How to speed up your Windows 10 computer in 7 different ways

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People sometimes wonder how it was possible for the guidance computer in Apollo 11 – a computer with less memory than the cheapest Windows 10 PC in use today – to reach the moon.

The answer: It didn’t waste any processing power on a fancy interface, or multi-tasking.

You can eke some extra performance out of your own Windows 10 computer by making it a little more minimalist, like that original Apollo 11 computer.

Here are seven ways you can speed up Windows 10.

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Reduce the amount of apps that open at startup

Reduce the amount of apps that open at startup

If your computer takes a long time to boot, the most likely culprit is that you have too many programs slowing down the startup process.

This means there may be a lot of unnecessary programs running in the background, which continue to slow things down even after Windows is fully booted. Here’s how to fix it:

1. Right-click the Start button and choose “Task Manager.”

2. In Task Manager, click the “Startup” tab.

3. If you see a program you don’t want to run at startup, right-click it and choose “Disable.”

Uninstall bloatware and other unwanted programs

Uninstall bloatware and other unwanted programs

There’s a good chance your computer came with a lot of unwanted programs that run in the background and slow things down. Often called “bloatware,” they rarely serve a useful purpose.

You should take a few minutes to uninstall programs you don’t want or need from your computer. To do that, follow the steps in the article “How to properly uninstall programs on Windows 10, to protect your computer and free up space.”

Disable Windows special effects

Disable Windows special effects

Windows 10 has a lot of special effects — some very obvious, others quite subtle. They make the experience of using your computer more fun and enjoyable, but they might also be slowing your PC down, especially if it’s older or has a slow processor.

Here’s how to turn off some of these special effects.

1. Click the Start button and start the Control Panel.

2. Click “System.”

3. Click “Advanced system settings.”

4. On the System Properties window, make sure you are on the Advanced tab and click “Settings.”

5. Here you can manually turn off special effects or just click “Adjust for best performance.”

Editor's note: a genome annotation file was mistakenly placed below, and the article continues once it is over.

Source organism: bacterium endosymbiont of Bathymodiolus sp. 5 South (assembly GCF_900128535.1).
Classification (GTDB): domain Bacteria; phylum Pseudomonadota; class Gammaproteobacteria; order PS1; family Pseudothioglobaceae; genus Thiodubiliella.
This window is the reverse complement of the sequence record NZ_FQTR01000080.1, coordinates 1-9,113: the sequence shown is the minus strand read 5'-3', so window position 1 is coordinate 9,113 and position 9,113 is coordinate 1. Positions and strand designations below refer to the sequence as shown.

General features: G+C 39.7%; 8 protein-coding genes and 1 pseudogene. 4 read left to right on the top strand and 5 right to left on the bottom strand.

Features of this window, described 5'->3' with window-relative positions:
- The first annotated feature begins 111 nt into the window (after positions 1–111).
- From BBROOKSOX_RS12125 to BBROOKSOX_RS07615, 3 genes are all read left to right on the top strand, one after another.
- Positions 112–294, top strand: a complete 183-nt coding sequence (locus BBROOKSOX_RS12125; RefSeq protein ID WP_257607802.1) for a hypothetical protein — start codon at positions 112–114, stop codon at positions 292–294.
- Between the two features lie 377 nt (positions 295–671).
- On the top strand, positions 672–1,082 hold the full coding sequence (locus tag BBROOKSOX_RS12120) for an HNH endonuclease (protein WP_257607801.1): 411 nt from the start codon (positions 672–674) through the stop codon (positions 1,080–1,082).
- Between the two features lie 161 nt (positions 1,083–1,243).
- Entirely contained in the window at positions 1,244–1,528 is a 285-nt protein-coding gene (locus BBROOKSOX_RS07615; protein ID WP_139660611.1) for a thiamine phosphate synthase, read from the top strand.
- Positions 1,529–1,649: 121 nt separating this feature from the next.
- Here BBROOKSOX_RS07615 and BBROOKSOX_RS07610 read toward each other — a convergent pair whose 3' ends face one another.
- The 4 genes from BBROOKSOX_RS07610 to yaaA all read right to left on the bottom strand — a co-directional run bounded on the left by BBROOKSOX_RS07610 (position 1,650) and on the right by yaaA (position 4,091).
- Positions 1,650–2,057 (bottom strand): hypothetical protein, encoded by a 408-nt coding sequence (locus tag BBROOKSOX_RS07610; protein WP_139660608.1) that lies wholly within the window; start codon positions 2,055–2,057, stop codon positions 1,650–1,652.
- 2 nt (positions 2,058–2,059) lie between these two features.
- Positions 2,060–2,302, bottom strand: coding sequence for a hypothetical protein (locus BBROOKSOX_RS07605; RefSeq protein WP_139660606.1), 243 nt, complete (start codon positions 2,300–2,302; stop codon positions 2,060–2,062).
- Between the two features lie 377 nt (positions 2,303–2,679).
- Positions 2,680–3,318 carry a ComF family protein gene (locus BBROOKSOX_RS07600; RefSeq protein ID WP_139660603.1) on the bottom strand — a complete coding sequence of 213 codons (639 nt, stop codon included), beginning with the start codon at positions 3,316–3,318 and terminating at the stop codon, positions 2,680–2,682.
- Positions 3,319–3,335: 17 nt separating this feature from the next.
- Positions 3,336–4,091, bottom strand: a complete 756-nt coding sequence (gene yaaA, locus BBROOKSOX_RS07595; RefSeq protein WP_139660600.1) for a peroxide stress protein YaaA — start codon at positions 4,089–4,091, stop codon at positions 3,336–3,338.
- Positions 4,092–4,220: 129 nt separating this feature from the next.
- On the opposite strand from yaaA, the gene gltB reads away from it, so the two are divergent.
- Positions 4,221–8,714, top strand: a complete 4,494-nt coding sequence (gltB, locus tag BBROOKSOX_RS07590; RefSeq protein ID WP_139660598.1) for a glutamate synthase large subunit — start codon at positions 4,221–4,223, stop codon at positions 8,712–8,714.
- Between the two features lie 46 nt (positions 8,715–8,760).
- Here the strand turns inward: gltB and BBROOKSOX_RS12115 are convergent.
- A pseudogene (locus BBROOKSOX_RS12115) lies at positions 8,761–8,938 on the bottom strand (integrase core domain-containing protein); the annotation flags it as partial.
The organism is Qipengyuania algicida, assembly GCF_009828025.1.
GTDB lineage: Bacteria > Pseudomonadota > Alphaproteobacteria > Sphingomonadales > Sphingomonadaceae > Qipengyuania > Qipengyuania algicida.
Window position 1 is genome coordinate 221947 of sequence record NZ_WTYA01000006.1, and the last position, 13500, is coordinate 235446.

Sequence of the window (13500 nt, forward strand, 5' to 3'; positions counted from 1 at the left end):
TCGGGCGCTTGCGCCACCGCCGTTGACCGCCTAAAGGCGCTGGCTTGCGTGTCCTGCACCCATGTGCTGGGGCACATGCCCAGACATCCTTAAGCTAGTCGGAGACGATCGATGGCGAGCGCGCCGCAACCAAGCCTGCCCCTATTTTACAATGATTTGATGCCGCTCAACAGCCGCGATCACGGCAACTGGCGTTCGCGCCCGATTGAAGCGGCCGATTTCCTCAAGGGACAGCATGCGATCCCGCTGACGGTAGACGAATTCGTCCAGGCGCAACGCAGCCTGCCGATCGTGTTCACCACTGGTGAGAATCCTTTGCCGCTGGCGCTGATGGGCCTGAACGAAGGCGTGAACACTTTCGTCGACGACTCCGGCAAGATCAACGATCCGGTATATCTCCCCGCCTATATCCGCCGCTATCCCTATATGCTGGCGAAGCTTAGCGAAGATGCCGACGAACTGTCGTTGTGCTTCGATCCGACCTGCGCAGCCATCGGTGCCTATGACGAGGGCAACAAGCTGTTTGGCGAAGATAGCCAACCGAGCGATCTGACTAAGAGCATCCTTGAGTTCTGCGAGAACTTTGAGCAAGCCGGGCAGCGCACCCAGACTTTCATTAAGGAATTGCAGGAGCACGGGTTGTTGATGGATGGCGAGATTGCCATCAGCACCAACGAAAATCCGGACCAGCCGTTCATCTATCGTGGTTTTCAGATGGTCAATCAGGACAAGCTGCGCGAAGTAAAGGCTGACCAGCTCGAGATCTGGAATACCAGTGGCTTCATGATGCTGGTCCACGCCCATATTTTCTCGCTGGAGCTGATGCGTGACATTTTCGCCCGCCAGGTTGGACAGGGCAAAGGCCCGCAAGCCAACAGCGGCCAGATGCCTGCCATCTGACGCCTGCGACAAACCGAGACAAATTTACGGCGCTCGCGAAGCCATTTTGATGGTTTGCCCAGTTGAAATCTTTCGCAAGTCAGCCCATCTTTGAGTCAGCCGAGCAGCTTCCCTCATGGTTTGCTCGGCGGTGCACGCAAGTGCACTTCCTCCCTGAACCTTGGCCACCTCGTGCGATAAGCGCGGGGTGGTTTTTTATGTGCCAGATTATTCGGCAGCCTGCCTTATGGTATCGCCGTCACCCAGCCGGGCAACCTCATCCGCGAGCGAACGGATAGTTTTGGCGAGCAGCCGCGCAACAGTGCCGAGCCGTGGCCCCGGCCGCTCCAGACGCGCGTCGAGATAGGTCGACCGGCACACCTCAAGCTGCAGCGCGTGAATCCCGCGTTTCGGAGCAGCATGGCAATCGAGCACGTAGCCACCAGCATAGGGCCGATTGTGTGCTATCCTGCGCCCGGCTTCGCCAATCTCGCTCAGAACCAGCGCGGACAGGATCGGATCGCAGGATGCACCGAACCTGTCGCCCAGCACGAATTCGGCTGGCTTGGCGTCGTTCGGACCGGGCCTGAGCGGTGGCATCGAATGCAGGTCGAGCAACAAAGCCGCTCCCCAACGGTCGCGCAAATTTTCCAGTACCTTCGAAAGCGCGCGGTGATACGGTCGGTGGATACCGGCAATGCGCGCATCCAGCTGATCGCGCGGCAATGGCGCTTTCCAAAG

Turn off window transparency

Turn off window transparency

You might not have noticed, but there are some subtle transparency effects built into various surfaces in Windows. Open the Start menu, for example, and you should see a faint, blurred impression of whatever lies behind it.

If you don’t want to sacrifice processing speed for such a small effect, you can turn it off entirely (and probably not notice the aesthetic difference).

1. Click the Start button and click the Settings icon, which is shaped like a gear and is right above the Power icon.

2. Click “Personalization.”

3. Click “Colors.”

4. Scroll down and turn off “Transparency effects” by sliding the switch to the left.

Run your computer at full power

Run your computer at full power

Your computer might be running at something less than full speed, depending upon how your power management controls are set.

Designed to make your laptop battery last longer, Windows offers several power plans that deliberately slow down your PC. Here’s how to choose a higher power plan:

1. Click the Start button and start the Control Panel.

2. Click “Power Options.”

3. For the best overall processing speed, choose “High performance.”

Keep Windows up to date

Keep Windows up to date

Make sure your computer stays up to date. Microsoft issues regular patches and updates for Windows, and while many of these are related to improving your computer’s security (which is also important), some also improve performance.

To see if there are updates waiting to be installed:

1. Click the Start button and click the Settings icon, which is shaped like a gear and is right above the Power icon.

2. Click “Update & security.”

3. You can check for updates or install and updates waiting to be installed.

Use an SSD or install additional memory

Use an SSD or install additional memory

Finally, you can dramatically improve the performance of your computer by increasing its memory and storage.

If your computer has a traditional hard drive — one with spinning metal platters — replacing it with a solid-state drive (SSD) can make a world of difference. An SSD has the same kind of memory as a USB flash drive (though much, much faster) and it will enable Windows to boot several times faster and programs to start in a fraction of the time.

Adding an SSD is the single biggest improvement you can make to a PC, and it can make a bigger difference than upgrading to a computer with a faster processor.

In addition, if you do a lot of resource-intensive tasks with your computer, like photo editing, video production, or gaming, adding additional memory can help as well. You should have no less than 4GB of RAM in your computer for Windows to run efficiently, but additional memory can improve performance.

[“source=businessinsider”]